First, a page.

Best App Ever Awards

It’s that time of year again when 148Apps and users select the Best App Ever. Mathemagics was a finalist in 2009. The app has improved tremendously since then and we’d love to make it to the top of the heap this time around. Below are a few categories that we have been nominated in. Click one of the links to cast your vote for Mathemagics in one of the following categories.

Best High School Student App

Best College Student App

Best Adult Education App

To vote simply click one of the links above and then click the big orange “Nominate this app” button on the resulting page. That’s it.

Thanks for your vote of support!


A/B Testing Buy Now Links

The conventional wisdom says that a Lite version of your app draws in more sales to your paid app1. In my experience this has been true. Generally, the Lite version offers a limited experience with an option to upgrade to the full app at a certain point. The Lite version should offer just enough content or functionality to give the user an idea of what the app is like and still leave them wanting more. Getting this balance correct is crucial to the success of the Lite-to-Paid conversion. Other factors also come into play such as the verbiage used at the point of decision.

In order to determine the optimum text I decided to A/B test the text on the link used to launch the user over to the paid version of the app on the AppStore. The button is very visible right on the main screen of the app. Can’t miss it. When the app is first launched it randomly chooses one of four different variations of the text (I know, I know, I should probably call it an A/B/C/D test) and displays that version of the button text to the user. In order to keep things consistent the app tracks which version was selected and continues to show that version to the user from then on. The four variations that I chose were: “Buy, “Buy Now”, “More”, “Get More”.

For tracking purposes I added a signature to my LinkShare link which gets tracked whenever someone clicks on the link. LinkShare not only tracks the click throughs on these links but also purchases made in iTunes which originated from a click on one of them (maybe I will cover this in another blog post if there is enough interest). The system isn’t perfectly accurate since LinkShare tracks ALL sales associated with a link rather than just the sales to the app you linked to. Meaning that if someone clicked over to your app but decided to buy the $150 Beatles Box Set instead then that sale would be attributed to the link signature that was used. However, given a large enough sample space the non-app sales should even out and give a fairly good idea of the relative sales to your app from each version of the button text.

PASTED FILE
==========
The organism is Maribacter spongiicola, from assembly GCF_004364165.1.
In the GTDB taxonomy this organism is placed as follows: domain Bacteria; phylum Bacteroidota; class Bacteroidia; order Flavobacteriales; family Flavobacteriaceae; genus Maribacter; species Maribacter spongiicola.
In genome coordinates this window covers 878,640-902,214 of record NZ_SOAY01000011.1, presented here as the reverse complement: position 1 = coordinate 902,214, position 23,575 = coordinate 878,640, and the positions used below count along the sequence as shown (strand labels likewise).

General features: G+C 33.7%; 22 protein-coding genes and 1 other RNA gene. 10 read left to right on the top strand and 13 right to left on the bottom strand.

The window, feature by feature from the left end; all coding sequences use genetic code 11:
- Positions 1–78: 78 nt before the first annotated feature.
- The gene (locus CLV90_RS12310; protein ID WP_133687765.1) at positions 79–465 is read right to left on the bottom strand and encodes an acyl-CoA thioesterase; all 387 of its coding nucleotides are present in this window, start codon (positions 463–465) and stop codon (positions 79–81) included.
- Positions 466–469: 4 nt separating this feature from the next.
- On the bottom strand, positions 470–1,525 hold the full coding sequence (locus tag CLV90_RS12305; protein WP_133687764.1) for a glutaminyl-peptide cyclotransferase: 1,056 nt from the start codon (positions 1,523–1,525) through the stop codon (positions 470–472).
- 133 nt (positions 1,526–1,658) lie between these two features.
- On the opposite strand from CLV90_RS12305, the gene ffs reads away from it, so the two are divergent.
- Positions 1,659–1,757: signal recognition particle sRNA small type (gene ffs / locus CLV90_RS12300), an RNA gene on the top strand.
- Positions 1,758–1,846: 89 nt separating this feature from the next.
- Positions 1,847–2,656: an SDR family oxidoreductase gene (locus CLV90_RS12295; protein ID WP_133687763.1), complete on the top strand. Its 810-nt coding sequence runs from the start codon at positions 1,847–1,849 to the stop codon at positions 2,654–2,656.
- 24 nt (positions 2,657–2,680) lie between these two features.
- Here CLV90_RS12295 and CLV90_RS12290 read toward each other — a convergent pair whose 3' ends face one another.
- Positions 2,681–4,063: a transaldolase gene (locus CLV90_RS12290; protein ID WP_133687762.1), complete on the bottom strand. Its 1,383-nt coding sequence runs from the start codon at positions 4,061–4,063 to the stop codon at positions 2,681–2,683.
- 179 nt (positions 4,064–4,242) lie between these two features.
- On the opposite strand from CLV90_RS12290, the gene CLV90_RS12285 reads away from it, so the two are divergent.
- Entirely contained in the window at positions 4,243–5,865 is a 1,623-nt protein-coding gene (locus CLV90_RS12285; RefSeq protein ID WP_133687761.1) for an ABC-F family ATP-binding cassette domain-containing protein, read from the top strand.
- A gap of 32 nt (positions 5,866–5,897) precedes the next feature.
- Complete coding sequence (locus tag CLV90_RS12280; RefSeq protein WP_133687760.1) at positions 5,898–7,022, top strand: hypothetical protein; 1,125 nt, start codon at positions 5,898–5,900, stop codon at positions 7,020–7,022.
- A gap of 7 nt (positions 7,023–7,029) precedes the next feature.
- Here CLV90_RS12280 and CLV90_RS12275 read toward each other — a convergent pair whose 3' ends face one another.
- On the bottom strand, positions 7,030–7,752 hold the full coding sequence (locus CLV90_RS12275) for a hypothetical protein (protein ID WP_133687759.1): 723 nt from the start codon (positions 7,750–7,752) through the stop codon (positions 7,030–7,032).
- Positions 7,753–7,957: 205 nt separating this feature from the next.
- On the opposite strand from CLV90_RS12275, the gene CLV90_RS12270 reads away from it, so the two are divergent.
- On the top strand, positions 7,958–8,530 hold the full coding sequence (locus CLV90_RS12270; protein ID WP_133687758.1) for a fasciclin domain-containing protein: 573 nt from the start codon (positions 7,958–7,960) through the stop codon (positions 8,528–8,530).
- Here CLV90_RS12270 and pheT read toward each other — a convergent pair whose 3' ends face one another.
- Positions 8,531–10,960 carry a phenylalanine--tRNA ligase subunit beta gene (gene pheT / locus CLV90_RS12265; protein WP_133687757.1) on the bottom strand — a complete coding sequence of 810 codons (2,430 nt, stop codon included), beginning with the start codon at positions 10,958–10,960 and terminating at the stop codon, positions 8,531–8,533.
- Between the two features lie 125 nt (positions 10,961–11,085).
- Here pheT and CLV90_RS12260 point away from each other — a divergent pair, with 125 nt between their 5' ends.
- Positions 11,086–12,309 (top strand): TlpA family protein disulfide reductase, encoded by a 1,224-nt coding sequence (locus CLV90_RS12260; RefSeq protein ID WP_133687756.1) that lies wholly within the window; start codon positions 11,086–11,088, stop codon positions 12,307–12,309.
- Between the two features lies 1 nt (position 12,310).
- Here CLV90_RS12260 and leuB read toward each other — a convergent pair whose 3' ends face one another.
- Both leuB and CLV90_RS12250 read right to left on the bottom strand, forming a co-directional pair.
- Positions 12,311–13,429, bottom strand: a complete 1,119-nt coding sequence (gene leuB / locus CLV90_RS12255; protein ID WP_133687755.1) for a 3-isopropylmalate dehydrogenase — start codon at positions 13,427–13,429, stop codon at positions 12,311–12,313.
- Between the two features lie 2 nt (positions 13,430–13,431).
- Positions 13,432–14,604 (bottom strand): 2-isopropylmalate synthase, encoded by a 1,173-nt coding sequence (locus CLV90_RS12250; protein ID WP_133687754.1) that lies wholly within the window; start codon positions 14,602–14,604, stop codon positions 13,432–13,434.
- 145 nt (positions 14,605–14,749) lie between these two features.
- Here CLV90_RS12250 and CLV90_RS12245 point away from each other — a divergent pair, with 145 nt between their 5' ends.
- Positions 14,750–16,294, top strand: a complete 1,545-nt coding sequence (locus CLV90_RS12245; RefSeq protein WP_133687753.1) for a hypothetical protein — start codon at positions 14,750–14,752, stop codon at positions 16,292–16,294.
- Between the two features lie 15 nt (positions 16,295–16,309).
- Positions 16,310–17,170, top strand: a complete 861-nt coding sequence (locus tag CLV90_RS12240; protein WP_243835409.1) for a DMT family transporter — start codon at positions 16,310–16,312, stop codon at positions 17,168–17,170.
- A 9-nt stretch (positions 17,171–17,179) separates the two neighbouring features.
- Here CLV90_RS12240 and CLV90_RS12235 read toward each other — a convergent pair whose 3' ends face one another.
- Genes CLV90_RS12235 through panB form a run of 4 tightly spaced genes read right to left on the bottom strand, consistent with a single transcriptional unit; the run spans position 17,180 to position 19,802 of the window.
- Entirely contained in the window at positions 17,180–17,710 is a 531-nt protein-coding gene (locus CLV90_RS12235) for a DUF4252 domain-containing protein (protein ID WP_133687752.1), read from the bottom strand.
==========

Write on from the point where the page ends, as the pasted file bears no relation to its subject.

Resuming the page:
As it turns out I never really did anything with all of this. It’s been in the codebase for a year and a half. Ouch! But, what this does provide is a nice and large sample set to look at. Hopefully, I can put this info to good use at some point. Even better I hope that it is of a more immediate benefit to you.

In the table the ‘Member ID’ column is the custom signature that was set in the LinkShare link (one each for buy, buy now, etc). The clicks are the total number of click throughs (CTR) from the first of June of 2009 until Feb 4, 2011. The Sales column is the total amount of iTunes merchandise purchased as a result of a click on one of the links and Commissions are the LinkShare revenue generated on those sales.

The first thing that stands out are that the buttons with the text ‘More’ and ‘Get More’ generated more than twice the click throughs as the ‘Buy’ and ‘Buy Now’ links. Most likely this is due to the somewhat ambiguous nature of the the terms ‘More’ and ‘Get More’ (unintentional I assure you). I don’t really think the user knows quite what to expect when tapping buttons with those labels and purchasing the app is probably not what many expect. Or maybe it’s curiosity. What’s behind the ‘More’ button?

The ‘Buy’ and ‘Buy Now’ labeled buttons set expectations appropriately. When a user taps on one of them they pretty much know that they are going to a place where a purchase may take place (aka the AppStore). While the raw number of clicks is less than half that of the ‘more’ variety the sales associated with the ‘buy’ labeled buttons confirms this. For instance, for the ‘Buy’ button an average of 0.44 sales occurred per tap (1640/3768 = 0.435). At the same time for the ‘More’ button an average of 0.24 sales occurred per tap (2261/9524 = 0.237).